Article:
Let me see if I'm understanding this.  Bambenek jumps on the MTD for their purported "gouging" of the numbers, but - and correct me if I'm wrong - didn't whisper a peep when the architects massively overinflated the cost for them to build on the Spaulding site?

Really?

rsp wrote on August 26, 2014 at 8:08 am

Distract the taxpayers! The mtd is the bad guy.

Skepticity wrote on August 26, 2014 at 11:08 am

Is Bambenek a fan of Mayor Prussing?  Budget problems in Urbana are Carle's fault.  Budget issues in Champaign schools are the MTD's fault.

Sounds like a template...

football jingoists wrote on August 26, 2014 at 8:08 am

I would like to know more about these magical bus passes that can transport people without actual routes or buses. This guy sounds like has some kind of personal vendetta against the MTD.

itazurakko wrote on August 26, 2014 at 11:08 am

Seriously.  Does he not realize that there isn't a bus that currently runs up to that part of town? It's adding the new routes, the new buses, and reconfiguring the schedule that is going to cost some money.

But hey! Perhaps that's another reason to not put the new high school on the fringes of sprawlville. 

rsp wrote on August 26, 2014 at 12:08 pm

No, seriously, have all the kids walk to the mall in the snow in the winter, and catch buses first come first served. They can shop(lift) while they wait their turn.

Khristine wrote on August 26, 2014 at 12:08 pm

It appears Mr. Bambenec is lacking in his understanding of this community and how essential MTD is to the community. The current routes are wholly unsuited to accommodate the several hundred students who would need bus transportation to and from the new Central High School location. The suggestion by Mr. Bambenec that these students could just traipse a half mile or a mile through northside subdivisions and apartment complexes to reach a bus at the Champaign Walmart or Marketplace Mall to pack onto a community route bus is absurd. And, just what are those students and passengers suppose to do once that one bus at Walmart is full? I suppose Grandma and her walker could just wait in the cold for another half-an-hour and take her chances with getting on the next bus for her grievous error of needing that half-gallon of milk at 3:00 p.m. Come on School Board! Common sense, please. 

cretis16 wrote on August 26, 2014 at 4:08 pm

Mr. Bambi Neck has broken cardinal rule #1 in Champaign/Urbana

Thou shalt never, ever criticize a public taxing body...especially on money issues. MTD has insatiable appetite for tax dollars.

 

Kathy S wrote on August 26, 2014 at 4:08 pm

I'm really disappointed in how little thought the board seems to have given to the issues involved in transporting students so much farther away.  Giving kids a bus pass and then expecting the MTD to absorb all extra costs of adding routes & buses isn't cost saving--it's cost shifting, and taxpayers will still have to pay for it.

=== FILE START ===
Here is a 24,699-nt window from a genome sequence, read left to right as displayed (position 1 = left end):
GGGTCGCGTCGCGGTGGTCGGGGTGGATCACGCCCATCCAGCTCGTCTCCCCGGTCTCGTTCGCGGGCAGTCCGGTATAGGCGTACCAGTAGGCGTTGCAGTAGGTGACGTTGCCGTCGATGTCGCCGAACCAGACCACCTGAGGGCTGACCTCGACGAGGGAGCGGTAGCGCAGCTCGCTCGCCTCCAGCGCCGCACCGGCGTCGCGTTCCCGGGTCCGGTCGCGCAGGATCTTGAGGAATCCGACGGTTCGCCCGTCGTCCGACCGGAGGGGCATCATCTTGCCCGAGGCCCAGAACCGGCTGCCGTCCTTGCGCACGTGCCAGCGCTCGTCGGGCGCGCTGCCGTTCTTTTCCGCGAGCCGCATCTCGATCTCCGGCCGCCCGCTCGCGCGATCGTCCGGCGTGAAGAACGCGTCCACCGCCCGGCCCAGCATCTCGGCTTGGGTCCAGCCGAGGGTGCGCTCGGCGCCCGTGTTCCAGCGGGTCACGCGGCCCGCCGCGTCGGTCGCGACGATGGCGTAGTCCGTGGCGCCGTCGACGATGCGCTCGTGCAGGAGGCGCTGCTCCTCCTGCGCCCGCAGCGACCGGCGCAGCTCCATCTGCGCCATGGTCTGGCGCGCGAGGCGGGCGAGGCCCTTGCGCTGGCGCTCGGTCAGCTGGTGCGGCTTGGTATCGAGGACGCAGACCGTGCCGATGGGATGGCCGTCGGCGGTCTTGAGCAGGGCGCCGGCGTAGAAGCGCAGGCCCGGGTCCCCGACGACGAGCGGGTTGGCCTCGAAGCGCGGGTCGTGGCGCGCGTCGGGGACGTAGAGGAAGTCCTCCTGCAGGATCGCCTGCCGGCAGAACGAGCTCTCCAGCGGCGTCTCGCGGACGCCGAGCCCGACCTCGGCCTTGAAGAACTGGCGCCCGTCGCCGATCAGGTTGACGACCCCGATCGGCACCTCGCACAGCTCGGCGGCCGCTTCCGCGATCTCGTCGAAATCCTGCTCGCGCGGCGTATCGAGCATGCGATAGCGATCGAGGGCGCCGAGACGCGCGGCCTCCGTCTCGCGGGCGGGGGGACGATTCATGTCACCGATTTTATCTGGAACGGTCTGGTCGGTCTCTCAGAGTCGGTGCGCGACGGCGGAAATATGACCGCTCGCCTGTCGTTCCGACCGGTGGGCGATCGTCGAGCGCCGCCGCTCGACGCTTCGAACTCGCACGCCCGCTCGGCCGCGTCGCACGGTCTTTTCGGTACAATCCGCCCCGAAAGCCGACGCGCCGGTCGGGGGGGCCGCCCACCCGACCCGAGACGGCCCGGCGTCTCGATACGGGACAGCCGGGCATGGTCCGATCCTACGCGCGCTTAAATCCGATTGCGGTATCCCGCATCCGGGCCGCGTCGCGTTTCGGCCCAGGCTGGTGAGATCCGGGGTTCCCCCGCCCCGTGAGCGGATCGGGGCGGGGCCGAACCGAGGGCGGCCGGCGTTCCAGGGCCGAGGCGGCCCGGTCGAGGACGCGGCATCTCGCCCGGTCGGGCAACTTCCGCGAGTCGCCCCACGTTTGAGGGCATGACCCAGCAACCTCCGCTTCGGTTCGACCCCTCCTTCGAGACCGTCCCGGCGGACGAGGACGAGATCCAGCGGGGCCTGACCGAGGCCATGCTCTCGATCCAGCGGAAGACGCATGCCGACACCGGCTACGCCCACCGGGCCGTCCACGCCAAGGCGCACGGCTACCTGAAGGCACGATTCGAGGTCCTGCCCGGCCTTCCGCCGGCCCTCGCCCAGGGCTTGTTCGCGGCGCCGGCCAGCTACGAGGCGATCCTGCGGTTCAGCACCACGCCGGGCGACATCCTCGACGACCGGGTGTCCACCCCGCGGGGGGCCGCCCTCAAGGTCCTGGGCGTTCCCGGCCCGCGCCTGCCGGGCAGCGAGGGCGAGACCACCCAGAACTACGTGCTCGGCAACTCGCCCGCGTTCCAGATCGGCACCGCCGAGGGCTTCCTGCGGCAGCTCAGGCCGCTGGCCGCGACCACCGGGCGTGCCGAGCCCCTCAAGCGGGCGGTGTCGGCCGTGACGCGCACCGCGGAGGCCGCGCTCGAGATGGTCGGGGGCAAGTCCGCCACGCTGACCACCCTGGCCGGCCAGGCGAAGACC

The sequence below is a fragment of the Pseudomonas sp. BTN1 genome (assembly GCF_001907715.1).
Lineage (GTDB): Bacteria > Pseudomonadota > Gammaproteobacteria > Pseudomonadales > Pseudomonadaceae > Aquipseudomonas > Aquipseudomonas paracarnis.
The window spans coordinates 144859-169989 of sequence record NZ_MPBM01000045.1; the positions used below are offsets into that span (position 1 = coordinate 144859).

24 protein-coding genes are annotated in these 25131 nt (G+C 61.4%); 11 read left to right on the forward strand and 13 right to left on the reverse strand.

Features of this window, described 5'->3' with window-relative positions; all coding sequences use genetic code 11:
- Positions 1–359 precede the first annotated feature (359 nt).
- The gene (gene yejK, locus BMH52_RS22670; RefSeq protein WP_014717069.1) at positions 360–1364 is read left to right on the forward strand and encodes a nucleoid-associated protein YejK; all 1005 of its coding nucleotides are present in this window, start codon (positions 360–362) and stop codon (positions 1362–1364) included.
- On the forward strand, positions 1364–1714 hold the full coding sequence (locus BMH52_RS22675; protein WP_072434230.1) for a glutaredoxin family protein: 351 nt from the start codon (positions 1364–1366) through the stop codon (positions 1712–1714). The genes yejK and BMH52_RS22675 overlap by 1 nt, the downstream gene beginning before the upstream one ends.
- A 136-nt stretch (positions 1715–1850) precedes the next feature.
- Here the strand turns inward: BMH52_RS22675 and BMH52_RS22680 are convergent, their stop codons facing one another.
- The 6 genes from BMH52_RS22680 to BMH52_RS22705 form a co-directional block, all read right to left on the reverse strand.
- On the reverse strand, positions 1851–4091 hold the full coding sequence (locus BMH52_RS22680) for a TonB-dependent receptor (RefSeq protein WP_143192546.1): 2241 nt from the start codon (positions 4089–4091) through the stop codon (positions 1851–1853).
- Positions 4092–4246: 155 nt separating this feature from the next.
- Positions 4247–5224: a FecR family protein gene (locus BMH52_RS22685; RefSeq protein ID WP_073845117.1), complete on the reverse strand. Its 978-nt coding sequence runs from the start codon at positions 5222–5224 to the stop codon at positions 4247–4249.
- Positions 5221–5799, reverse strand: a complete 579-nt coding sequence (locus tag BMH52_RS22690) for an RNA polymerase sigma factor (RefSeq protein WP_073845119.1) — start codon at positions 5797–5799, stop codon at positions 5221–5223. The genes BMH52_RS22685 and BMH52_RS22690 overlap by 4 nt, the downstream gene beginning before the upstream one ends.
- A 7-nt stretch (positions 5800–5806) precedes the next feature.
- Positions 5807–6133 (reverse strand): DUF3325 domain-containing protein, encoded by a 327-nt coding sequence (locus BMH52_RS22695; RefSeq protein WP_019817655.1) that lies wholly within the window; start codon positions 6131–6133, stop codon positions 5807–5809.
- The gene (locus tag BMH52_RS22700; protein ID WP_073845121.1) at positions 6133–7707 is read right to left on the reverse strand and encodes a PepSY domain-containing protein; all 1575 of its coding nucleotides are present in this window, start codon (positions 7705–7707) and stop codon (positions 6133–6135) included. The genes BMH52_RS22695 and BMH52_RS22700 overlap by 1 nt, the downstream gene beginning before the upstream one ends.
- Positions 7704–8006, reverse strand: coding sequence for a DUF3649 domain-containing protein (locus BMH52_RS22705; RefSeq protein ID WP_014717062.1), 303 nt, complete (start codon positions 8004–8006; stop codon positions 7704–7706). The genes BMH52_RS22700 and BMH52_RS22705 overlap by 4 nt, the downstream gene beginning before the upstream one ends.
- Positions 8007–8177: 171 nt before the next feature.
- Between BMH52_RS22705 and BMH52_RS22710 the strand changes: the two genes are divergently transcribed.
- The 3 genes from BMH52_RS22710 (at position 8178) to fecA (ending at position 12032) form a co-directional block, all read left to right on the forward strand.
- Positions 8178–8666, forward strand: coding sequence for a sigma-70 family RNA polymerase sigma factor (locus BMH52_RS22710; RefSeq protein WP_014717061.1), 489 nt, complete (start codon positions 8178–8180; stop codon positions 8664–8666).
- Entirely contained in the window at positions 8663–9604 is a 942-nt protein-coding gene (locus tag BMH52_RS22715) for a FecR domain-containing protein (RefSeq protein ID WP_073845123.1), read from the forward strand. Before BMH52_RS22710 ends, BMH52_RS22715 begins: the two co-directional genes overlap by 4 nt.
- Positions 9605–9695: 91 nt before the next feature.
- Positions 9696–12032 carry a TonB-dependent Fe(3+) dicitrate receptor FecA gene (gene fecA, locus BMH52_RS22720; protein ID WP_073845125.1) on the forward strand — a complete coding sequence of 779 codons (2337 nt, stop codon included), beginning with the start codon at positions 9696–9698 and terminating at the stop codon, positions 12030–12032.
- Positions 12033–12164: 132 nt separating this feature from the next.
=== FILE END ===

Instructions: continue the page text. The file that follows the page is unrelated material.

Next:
Kathy R. wrote on August 26, 2014 at 10:08 pm

The MTD can reliably transport my son to middle school in just over a half hour, with a  3-minute walk to his stop. In order to reach my daughter's elementary school, Unit 4 proposed that my second grader should walk a half-mile to her stop and then (if it arrives on time) spend over an hour on the yellow bus to reach a school that is *closer* to our house than my son's school. Guess which organization I trust more with transportation planning?

mattd149 wrote on August 27, 2014 at 2:08 am

Both sides are trying to play hardball here.  Yes MTD will incure increased costs with the move from the center of the city to the north side but also have an opportunity to increase revenue headed to the school that they may not have had in the central location.  The school will most likely pay for some of these costs. 

The school board is actually playing this smart in my mind because everything the MTD said will not be true once the school is built. regardless if they have the school contract or not.   If the school decides to bus all the students themselves the MTD will still move the lines to the high school.  MTD does not make money if they dont offer service to areas where there is a potential for large numbers of riders. 

rsp wrote on August 27, 2014 at 12:08 pm

I'm confused by your comment. Do you really think the mtd will reroute the bus lines to Interstate Drive if the school is built there, in the hopes if picking up kids who are supposed to ride the yellow bus? And all this to pick up a couple bucks? Unless there is housing or development picked up over there it's a wasteland. Ride the yellow sometime from the Illinois Terminal to the mall out by Meijer and Walmart and back. Just for fun.

mattd149 wrote on August 28, 2014 at 2:08 am

So you  think the 6300 students twice a day have no inclination to ride the mtd to school even though the schools isnt paying for them to? This is a high school alot of these kids wont be riding the yellow bus if that is the only thing offered.  Do you think all high school kids go directly home?  MTD will be there to fullfill their needs.   Thats not including teachers and parents who may need or want to goto the school.  When that school is built it will not be a wasteland. 

rsp wrote on August 30, 2014 at 12:08 pm

Over half of the students are low income. Explain to me how they come up with the money to ride the bus around town just for fun. It's a dollar a trip. That may not sound like much but it adds up quick. It can be the choice between riding around on the bus and eating.

Skepticity wrote on August 31, 2014 at 10:08 am

The district will provide annual bus passes to students.  Little extra income.  Taxpayers will need to provide more support.